The battle for cashbox, Molopo Energy, is getting a little testy.
In its bid to take over Molopo and install its own management, shareholder Keybridge Capital – who has John Bolton, father of corporate raider Nicholas as its largest investor – has rejected assertions, made by the corporate watchdog, that it has any related parties issues.
Ombudsman: Kate Carnell has discovered big business offers loans to small business in her inquiry into late payments. Photo: Sean Davey
The stoush escalated this week when the Australian Securities and Investments Commission applied to the Takeovers Panel, asking for orders to force Keybridge Capital and its former subsidiary, Aurora Funds Management, to reduce their combined stake in Molopo, which stands at about 37 per cent.
ASIC has sought interim orders restraining Keybridge and Aurora and their respective associated entities from exercising any voting rights, acquiring any further relevant interests in Molopo and disposing of any Molopo shares.
Keybridge, in its response to the panel, on Thursday when most of the world is more focused on other issues, says: “Keybridge maintains that no such association exists between Keybridge and Aurora or others with regard to Molopo and, if the panel decides to conduct proceedings, it will vigorously put forward this position”.
Adding to the twists and turns, Aurora, which owns 17.9 per cent of Molopo, is now owned by former Ernst & Young partner John Patton, who is also chairman of Keybridge.
Under the scheme, Keybridge want to get rid of the Molopo board and slide in their own reps, which includes former securities cop Tony Hartnell, at a shareholder meeting to be held on May 15.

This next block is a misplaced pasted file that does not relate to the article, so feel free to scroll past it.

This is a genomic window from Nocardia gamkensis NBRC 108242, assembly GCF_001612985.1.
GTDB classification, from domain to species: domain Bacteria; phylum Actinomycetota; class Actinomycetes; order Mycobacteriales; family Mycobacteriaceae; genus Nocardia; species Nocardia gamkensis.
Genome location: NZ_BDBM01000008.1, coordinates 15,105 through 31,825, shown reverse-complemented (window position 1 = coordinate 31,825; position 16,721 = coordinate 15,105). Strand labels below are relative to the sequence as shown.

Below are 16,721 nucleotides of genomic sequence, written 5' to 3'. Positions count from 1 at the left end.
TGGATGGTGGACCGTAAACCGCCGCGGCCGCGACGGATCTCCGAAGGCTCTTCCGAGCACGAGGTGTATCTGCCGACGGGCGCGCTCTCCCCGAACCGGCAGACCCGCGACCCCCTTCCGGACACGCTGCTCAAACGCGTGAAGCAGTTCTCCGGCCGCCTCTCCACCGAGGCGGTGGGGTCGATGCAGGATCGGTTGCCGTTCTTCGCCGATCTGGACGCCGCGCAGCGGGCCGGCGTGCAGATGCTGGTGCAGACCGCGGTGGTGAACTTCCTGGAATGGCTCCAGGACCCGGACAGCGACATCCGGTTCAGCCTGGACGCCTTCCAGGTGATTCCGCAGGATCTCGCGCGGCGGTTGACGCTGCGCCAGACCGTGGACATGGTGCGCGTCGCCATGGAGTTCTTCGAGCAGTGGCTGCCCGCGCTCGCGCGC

Hartnell was chairman of ASIC’s predecessor, the Australian Securities Commission, and is now a partner with his old mate John Atanaskovic.
The panel has yet to decide whether to conduct proceedings in response to these applications.
Kate Carnell is on the warpath over the way big businesses pay small businesses. It is part of her new gig as small business ombudsman and she has enthusiastically rained down fire on companies such as Mars, Kellogg’s and Fonterra, claiming their practises amount to extortion.
She is particularly outraged to see these businesses seeking 120 days to pay their bills then offering to hook up loans to cover any cashflow problems.
“The only reason [the small businesses] need the money is they are being paid really slowly,” she told Fairfax Media.
It was one of the more staggering findings from Carnell’s inquiry into the payment world. She seemed surprised at the findings which one can only assume means she hasn’t been keeping up with developments in all her old patches.
You see, prior to heading the Australian Chamber of Commerce and Industry and after her stint as the chief minister of the ACT, Carnell ran the Australian Food and Grocery Council which represents companies such as Mars and Kellogg’s.
Ah well, all pipers need reliable people to pay, don’t they? Keep up the good work Kate.
Deputy don’t tell
Myer’s Daniel Bracken was not exactly at his expansive best on Thursday in spruiking Myer’s “rescue” of failed fashion brands Marcs and David Lawrence.
Deputy Daniel – whose full title is chief merchandise and customer officer, deputy chief executive – was happy to chat about how important the new brands were to the company’s $600 million turnaround strategy.
But he was less effusive when it came to the department store’s new shareholder, Solomon Lew. Lew bought almost 11 per cent of Myer last month and speculation is rife about how he will wield that influence.
Nobody is any the wiser after Thursday’s intervention.
Bracken’s was a strict “no comment” on whether Lew had played any part in the deal.
Then again, he wasn’t willing to talk either on how consumer confidence might be tracking, which CBD thought might’ve been of interest to shareholders such as dear Sol as they weighed the merits of reprieving two brands from discount retail’s death row.
CBD will return after the Easter long weekend